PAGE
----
Skip to main content

Monday Message 09.03.20

Chair’s Update:
Caroline Goodwin QC





Yesterday, marked international women’s day. How many of you actually knew that?

  • Is this truly a diverse profession?
  • Is this truly profession which wants to change?
  • Is this truly a profession demonstrating social mobility or greater diversity?
  • Are we merely paying lip service to gender balance, recruitment and retention?

How many of you are really aware as to the difficulties which we are anticipating there are going to be in future years regarding the number of women in practice at the criminal bar?

I suspect very few of you were aware of yesterday and its significance.

Without question the last few years has certainly seen an increased focus on the number of women in practice at the bar and going on to take up senior positions within the judiciary, but all of that will have been in vain if we cannot keep at the bar the junior women who are seeking a positive and indeed successful career at the bar.

At some point we really have to move into the 21st century by increasing diversity and equality at the bar.

In the case of female QC’s, the percentage number of women in silk as opposed to men is still very low at only 15.8% as of December 2018. This is not due to lack of ability. It is down to structure, work practices and attitude. How many robing rooms look diverse to you? How many boorish conversations have you had to overhear?

What about the Bench, is that a shop window exhibiting diversity? Circuit Bench, High Court?

Can you recall Lord Hope describing the erst while president of the Supreme Court Lady Hale as a difficult women when she was appointed: ‘Brenda is not easy to deal with, frightens some people and is so relentless in her pursuit of her agenda about women”.

“Regrets I have had a few” anyone know that song?  This is in our very recent past. It is shocking.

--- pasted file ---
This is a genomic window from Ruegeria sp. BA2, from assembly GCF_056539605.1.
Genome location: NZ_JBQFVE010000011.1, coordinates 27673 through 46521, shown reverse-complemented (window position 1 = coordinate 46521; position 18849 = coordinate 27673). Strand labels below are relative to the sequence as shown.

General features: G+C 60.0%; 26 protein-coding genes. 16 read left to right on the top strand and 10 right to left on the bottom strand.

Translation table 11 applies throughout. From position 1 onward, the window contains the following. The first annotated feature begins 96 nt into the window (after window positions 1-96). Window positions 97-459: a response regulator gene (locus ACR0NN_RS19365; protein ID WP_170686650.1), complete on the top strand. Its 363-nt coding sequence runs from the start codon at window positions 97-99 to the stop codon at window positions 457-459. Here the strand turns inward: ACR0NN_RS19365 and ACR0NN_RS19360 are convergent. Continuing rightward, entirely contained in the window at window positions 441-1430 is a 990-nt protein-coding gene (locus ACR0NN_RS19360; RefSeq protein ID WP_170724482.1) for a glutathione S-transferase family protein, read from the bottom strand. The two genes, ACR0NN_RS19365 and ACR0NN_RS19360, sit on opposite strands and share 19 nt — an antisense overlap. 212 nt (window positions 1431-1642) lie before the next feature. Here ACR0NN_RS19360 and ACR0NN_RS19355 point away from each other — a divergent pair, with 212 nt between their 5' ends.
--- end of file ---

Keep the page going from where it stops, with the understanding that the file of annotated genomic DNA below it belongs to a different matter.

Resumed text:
Albeit it is improving, this is still a profession dominated by white men from privileged backgrounds.  We need both genders and from all backgrounds working in the profession. The wider the Bar’s background the better it is able to represent the society it serves. More work has to be done and that includes attitudes to court sitting, greater flexibility when needed and an email protocol.


Why am I hearing this?

I have been to a number of functions recently where I have been speaking with female practitioners, bright, articulate, keen and dedicated.

Why am I hearing this same horror story time and time again: “I cannot stay at the criminal Bar”

It is a fact that within national employment statistics there is now a greater level of women in the workforce than ever before. 74% of women aged 25-64 are in the workforce, compared with 87% of men and yet and yet women remain much more likely to work part-time than men. The position in my view is even worse at the Bar. We do not seem or appear to want to change or lead by example.


Last week I went to conduct a trial in the magistrates. I met with my opponent a junior female barrister who was instructed the night before. Not only was she dealing with the case I was doing but she was having to deal with 3 other trials. She needed time. The magistrates bench was utterly unrealistic as to the time that they should give her to sort basic things out and by that I mean assemble all the witnesses, deal with legal teams, find the interpreter, do all those things that used to be the job of at least 2 other people. I asked for time for her from the bench. Who is training the magistrates?

They should step out of their academic towers and go and see for themselves the ridiculous expectations being expressed. She told me she was doing court lists as a junior prosecutor because she had just come back to practice and could simply not do the hours that were required at the Crown Court. Childcare was not flexible, and she could not do it. That of course was bad enough, but then she regaled me with an account of the magistrates one time starting a short trial at 5:30pm and sitting through until 7:30 pm.  No-one asked or enquired of her and she did not dare to say that she had child care difficulties. She wants to move across to family law because she is told there is greater understanding.


IS THIS FOR REAL? She had been at court since 9am and those of you who prosecute at the junior bar will know how little you are paid and you will know the cost of child care; although what child care is available at short notice until 8pm at night.

I see at the crown court an increase in the average age of practitioners and increasingly men dealing with crime. Do you wonder when you hear the stories and see what is going on. There is a haemorrhaging of talent.

Try sending an email at 3.30 am, after a day at court, managing your personal commitments and having to draft a skeleton. How many plates are we expected to spin?
Wellbeing is important.


The mindset has to change.

On Tuesday at Lincolns Inn is a wellbeing event. Please attend.

Meanwhile send in more emails, we need this information. We have to change.

In keeping with INTERNATIONAL WOMENS DAY I was asked to speak. Here is what I said: